MONARCH BUTTERFLIES in Mexico: Monarchs are known by scientists as Danaus plexippus, which in Greek literally means “sleepy transformation,” a name that evokes the species’ ability to hibernate and metamorphize. Urban sprawl and agricultural expansion have had a devastating effect on monarchs, as millions of acres of milkweed (the only plant on which monarchs will lay their eggs and the only food source for baby caterpillars) have been plowed and paved, but it’s climate change that is the biggest threat, as it disrupts annual migration patterns by affecting weather conditions in both of its winter and summer breeding grounds.
- Where to see them: Nat Hab’s six-day Kingdom of the Monarchs tour offers the opportunity witness one of the world’s most astounding wildlife events in the forested Central Highlands of Mexico. On foot and horseback, guests enter remote fir forests where millions of monarchs roost and breed every winter – you get so close, and there are so many, you can hear the hum of their wings as tens of thousands take flight at once.
SEA TURTLES in Costa Rica: There are seven different species of sea turtle that call the world’s oceans home, and their existence is threatened through overharvesting and the illegal meat trade, habitat loss, bycatch in commercial fishing gear, pollution, and climate change.
- Where to see them: Look for green sea turtles in Tortuguero National Park on Nat Hab’s 10-day, all-encompassing Natural Jewels of Costa Rica nature expedition, or on its eight-day Costa Rica Wilderness Explorer, where guests have the chance to witness the release of sea turtle hatchlings on the beach.
MOUNTAIN GORILLAS in Uganda: Though just a couple of decades ago the outlook for the survival of this subspecies of eastern gorilla was bleak – due to ongoing civil unrest in the region, poaching, disease, and an encroaching human population – it has brightened in recent years due to conservation efforts.
- Where to see them: Nat Hab features two gorilla-focused adventures, both of which offer the rare opportunity to sit with families of endangered mountain gorillas. The 10-day Great Uganda Gorilla Safari features two gorilla treks through Bwindi Impenetrable National Park, and the 13-day Ultimate Gorilla Safari, Nat Hab’s premier primate trip, features four different gorilla-tracking expeditions (two each in Uganda and Rwanda). Both trips also visit endangered chimpanzees in Uganda’s Kibale Forest.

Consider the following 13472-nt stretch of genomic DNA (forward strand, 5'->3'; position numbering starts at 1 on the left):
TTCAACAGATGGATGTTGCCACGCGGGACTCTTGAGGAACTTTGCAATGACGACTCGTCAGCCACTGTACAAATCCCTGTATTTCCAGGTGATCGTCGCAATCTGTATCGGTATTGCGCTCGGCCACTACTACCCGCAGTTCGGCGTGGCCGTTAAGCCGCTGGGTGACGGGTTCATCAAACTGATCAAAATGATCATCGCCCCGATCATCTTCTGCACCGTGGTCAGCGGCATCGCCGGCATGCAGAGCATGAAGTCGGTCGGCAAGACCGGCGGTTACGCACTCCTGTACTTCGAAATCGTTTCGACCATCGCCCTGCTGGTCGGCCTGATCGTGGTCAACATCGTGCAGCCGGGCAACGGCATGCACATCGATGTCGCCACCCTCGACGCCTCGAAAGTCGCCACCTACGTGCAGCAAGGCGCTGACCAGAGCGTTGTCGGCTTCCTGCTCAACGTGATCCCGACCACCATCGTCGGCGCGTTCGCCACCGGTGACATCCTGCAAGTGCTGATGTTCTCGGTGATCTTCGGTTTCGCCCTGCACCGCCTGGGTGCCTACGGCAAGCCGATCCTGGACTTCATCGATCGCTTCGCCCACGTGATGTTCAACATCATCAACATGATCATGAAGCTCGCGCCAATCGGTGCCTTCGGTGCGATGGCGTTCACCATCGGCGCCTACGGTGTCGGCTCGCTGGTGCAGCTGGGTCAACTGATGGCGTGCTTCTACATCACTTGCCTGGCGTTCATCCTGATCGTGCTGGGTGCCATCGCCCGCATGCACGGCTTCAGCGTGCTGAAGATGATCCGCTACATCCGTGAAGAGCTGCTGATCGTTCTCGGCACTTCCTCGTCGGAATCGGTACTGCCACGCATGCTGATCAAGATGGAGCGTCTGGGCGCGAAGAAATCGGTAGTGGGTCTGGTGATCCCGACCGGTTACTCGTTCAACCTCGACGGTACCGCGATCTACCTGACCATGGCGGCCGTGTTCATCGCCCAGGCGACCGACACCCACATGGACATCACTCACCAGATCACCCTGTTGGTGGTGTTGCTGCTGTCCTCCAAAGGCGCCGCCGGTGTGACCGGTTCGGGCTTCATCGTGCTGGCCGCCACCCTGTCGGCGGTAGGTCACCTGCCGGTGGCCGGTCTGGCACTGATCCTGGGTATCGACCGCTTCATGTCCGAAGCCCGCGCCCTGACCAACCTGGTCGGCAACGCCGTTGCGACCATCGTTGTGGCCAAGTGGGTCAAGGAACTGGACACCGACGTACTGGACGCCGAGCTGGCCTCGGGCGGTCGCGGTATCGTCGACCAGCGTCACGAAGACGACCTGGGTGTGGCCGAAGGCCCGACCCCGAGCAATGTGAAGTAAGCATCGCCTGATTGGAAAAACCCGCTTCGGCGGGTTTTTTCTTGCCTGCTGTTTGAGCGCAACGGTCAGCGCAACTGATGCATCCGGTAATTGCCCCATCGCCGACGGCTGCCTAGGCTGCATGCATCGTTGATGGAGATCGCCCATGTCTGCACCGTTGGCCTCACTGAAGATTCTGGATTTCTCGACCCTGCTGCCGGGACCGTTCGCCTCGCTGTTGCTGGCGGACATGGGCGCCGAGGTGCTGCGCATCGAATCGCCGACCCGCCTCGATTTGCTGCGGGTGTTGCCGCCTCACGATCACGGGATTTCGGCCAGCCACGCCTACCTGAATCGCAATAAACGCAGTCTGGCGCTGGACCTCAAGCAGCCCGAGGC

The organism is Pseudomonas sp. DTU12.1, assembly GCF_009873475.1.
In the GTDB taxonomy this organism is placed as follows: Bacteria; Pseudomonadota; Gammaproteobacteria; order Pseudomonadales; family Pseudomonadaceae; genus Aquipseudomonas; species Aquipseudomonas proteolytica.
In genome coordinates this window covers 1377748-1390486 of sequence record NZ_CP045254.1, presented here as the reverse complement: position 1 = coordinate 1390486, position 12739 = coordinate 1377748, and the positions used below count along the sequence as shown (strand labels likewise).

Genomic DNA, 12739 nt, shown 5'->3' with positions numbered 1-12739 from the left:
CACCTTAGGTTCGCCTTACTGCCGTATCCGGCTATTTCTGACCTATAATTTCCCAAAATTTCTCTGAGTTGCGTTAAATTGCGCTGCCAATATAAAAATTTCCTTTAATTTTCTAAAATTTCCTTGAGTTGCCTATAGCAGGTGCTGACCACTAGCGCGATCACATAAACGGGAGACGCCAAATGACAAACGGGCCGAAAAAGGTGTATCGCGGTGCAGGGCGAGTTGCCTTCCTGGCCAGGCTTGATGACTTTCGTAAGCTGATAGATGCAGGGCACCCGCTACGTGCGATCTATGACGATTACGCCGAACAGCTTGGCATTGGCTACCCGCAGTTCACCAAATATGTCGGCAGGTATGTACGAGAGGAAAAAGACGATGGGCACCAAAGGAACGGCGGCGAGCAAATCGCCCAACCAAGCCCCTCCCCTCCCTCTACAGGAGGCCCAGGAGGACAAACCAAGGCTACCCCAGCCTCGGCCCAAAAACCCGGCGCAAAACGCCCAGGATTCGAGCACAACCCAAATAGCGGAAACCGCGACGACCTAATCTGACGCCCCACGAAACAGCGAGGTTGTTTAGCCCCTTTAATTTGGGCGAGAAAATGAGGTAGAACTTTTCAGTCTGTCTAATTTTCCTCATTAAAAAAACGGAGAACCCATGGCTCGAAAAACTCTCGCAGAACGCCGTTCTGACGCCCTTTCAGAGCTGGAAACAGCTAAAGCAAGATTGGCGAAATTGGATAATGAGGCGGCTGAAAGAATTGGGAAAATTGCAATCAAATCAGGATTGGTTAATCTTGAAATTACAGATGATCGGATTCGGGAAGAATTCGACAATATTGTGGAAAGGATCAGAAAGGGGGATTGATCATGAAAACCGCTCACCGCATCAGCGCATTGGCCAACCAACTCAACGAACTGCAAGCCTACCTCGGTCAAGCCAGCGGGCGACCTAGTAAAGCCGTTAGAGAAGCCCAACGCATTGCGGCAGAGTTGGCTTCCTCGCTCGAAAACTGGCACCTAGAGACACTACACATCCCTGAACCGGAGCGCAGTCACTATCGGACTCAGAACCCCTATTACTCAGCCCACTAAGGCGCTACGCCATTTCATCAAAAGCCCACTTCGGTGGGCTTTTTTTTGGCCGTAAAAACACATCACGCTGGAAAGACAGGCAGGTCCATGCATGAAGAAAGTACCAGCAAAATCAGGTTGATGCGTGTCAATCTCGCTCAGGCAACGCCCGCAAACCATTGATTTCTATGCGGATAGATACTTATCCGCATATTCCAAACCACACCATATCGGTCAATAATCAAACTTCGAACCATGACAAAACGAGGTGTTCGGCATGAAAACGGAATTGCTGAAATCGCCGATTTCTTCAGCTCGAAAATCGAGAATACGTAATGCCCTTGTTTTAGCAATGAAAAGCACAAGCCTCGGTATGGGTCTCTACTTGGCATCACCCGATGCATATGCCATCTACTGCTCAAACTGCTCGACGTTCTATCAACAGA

BLACK RHINOS in Namibia: Namibia is home to more than a third of Africa’s black rhino population, with the world’s largest population in Etosha National Park. This species of rhino has doubled its numbers over the past two decades from a low point of fewer than 2,500 individuals. However, with the ever-present threat of poaching, the future of black rhinos in Africa will depend largely on our ability to protect them.
- Where to see them: On Nat Hab’s 10-day Great Namibia Wildlife Safari, an exclusive fly-in adventure on the southwest edge of Africa, guests have the opportunity to search on foot for rare desert black rhinos alongside field experts from Save the Rhino Trust.
SNOW LEOPARDS in the Himalayas: Often called the “ghosts of the mountains” or “gray ghosts,” thanks to their elusive nature and incredible natural camouflage, for millennia, this magnificent big cat ruled the high-altitude regions of 12 countries across Asia – a total range that covers an area of close to 772,204 square miles. Poaching, habitat loss, declines in natural prey species, climate change, and human conflict are the main reasons snow leopards are under threat.
- Where to see them: On two Nat Hab trips in the Himalayas of far-north India, travelers can search for elusive snow leopards, with sightings increasing each season: The 10-day Land of the Snow Leopard adventure, where guests are joined by top trackers and naturalists as they explore the austere alpine heights of Ladakh, and the 12-day Snow Leopard Quest: A Photo Pro Expedition, where wildlife photographers can travel in pursuit of rare and coveted images few have a chance to attain.
BLUE WHALES in Sri Lanka: The largest animal on the planet, weighing a much as 200 tons, these behemoths of the sea sit at the very top of the food chain and have an important role in the overall health of our oceans. Like other large whales, blue whales are threatened by environmental change, including habitat loss and pollution, with climate change directly impacting krill, their major prey (blue whales eat about four tons every day).
- Where to see them: Search for them, plus other whales, on Nat Hab’s 11-day Sri Lanka Wildlife & Cultural Treasures, which includes a private boat cruise in Mirissa Harbor – along with a chance to look for endangered Sri Lankan Leopards in Yala National Park.